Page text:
We also implemented the parallel algorithms above in hardware platforms such as field-programmable gate arrays (which can be reconfigured on the fly) and commodity graphics hardware (which is subject to tremendous technological evolution due to the ever-growing demands of the video game industry). Parallel versions of AMEEPAR implemented on Virtex-II FPGA4 and nVidia GeForce 7800 GLX boards11 were more than 50 times faster than the single-processor code (implemented on a last-generation CPU). Such boards represent a cost-effective alternative to supercomputers, which are expensive and difficult to adapt to onboard processing.

Our recent developments in this area12 indicate that the readily available computational power offered by last-generation computer architectures, combined with the design of effective parallel algorithms, may introduce substantial changes in the systems currently used for exploiting the sheer volume of Earth and planetary remotely sensed data that is now being collected on a daily basis.

We gratefully thank Drs. Robert O. Green and Sarah Lundeen at Jet Propulsion Laboratory for providing the AVIRIS data, and Dr. John Dorband at Goddard Space Flight Center for providing access to the Thunderhead Beowulf cluster. We also acknowledge Prof. Manuel Prieto and his group at Complutense University of Madrid for their implementation of AMEEPAR on commodity graphics hardware.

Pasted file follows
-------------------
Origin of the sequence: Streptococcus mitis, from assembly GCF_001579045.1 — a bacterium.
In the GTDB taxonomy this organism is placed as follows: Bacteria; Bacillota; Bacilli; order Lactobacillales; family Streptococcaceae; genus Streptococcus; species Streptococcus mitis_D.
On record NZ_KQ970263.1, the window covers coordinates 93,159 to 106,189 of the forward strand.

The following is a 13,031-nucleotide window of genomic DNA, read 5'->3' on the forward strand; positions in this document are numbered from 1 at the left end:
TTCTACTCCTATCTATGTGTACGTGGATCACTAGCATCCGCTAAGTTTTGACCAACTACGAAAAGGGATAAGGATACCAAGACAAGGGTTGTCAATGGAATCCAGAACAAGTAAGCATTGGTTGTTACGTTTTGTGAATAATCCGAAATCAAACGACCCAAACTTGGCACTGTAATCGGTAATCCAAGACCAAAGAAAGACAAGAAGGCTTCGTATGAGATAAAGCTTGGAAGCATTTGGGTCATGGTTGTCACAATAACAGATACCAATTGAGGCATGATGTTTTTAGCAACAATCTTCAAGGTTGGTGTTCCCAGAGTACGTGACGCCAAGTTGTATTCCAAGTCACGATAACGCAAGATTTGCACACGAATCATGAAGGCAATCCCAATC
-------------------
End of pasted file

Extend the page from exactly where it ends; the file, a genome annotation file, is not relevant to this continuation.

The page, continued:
Author
Antonio Plaza
Department of Computer Science, University of Extremadura
Caceres, Spain 
 
Dr. Antonio Plaza has authored or co-authored more than 100 publications in the areas of parallel computing, pattern recognition, and computer architecture. He serves on the editorial board of several journals and international conferences in these areas. He is editing a book on high performance computing in remote sensing for CRC Press, and a special issue on parallel hyperspectral imaging for the International Journal of High Performance Computing Applications.

References:
1. C. I. Chang, Hyperspectral imaging: Techniques for spectral detection and classification, 2003.
2. A. Plaza, Commodity cluster-based parallel processing of hyperspectral imagery, J. of Parallel and Distrib. Comp., Vol: 66, pp. 345-358, 2006.
3. A. Plaza, AMEEPAR: Parallel morphological algorithm for hyperspectral image classification in heterogeneous networks of workstations, Lecture Notes in Computer Science, Vol: 3391, pp. 888-891, 2006.
4. D. Valencia, A. Plaza, FPGA-based compression of hyperspectral imagery using spectral unmixing and the pixel purity index algorithm, Lecture Notes in Computer Science, Vol: 3993, pp. 24-31, 2006.
8. A. Plaza, Parallel implementation of endmember extraction algorithms from hyperspectral data, IEEE Geosci. and Remote Sensing Lett., Vol: 3, pp. 285-290, 2006.
9. C. I. Chang, A. Plaza, A fast iterative algorithm for implementation of pixel purity index, IEEE Geosci. and Remote Sensing Lett., Vol: 3, pp. 63-67, 2006.
10. A. Plaza, Spatial/spectral endmember extraction by multidimensional morphological operations, IEEE Transactions on Geoscience and Remote Sensing, Vol: 40, pp. 2025-2041, 2002.
11. J. Setoain, C. Tenllado, M. Prieto, Parallel hyperspectral image processing on commodity graphics hardware, Int'l Conf. on Parallel Proc., 2006.
12. http://grnps.unex.es/aplaza/.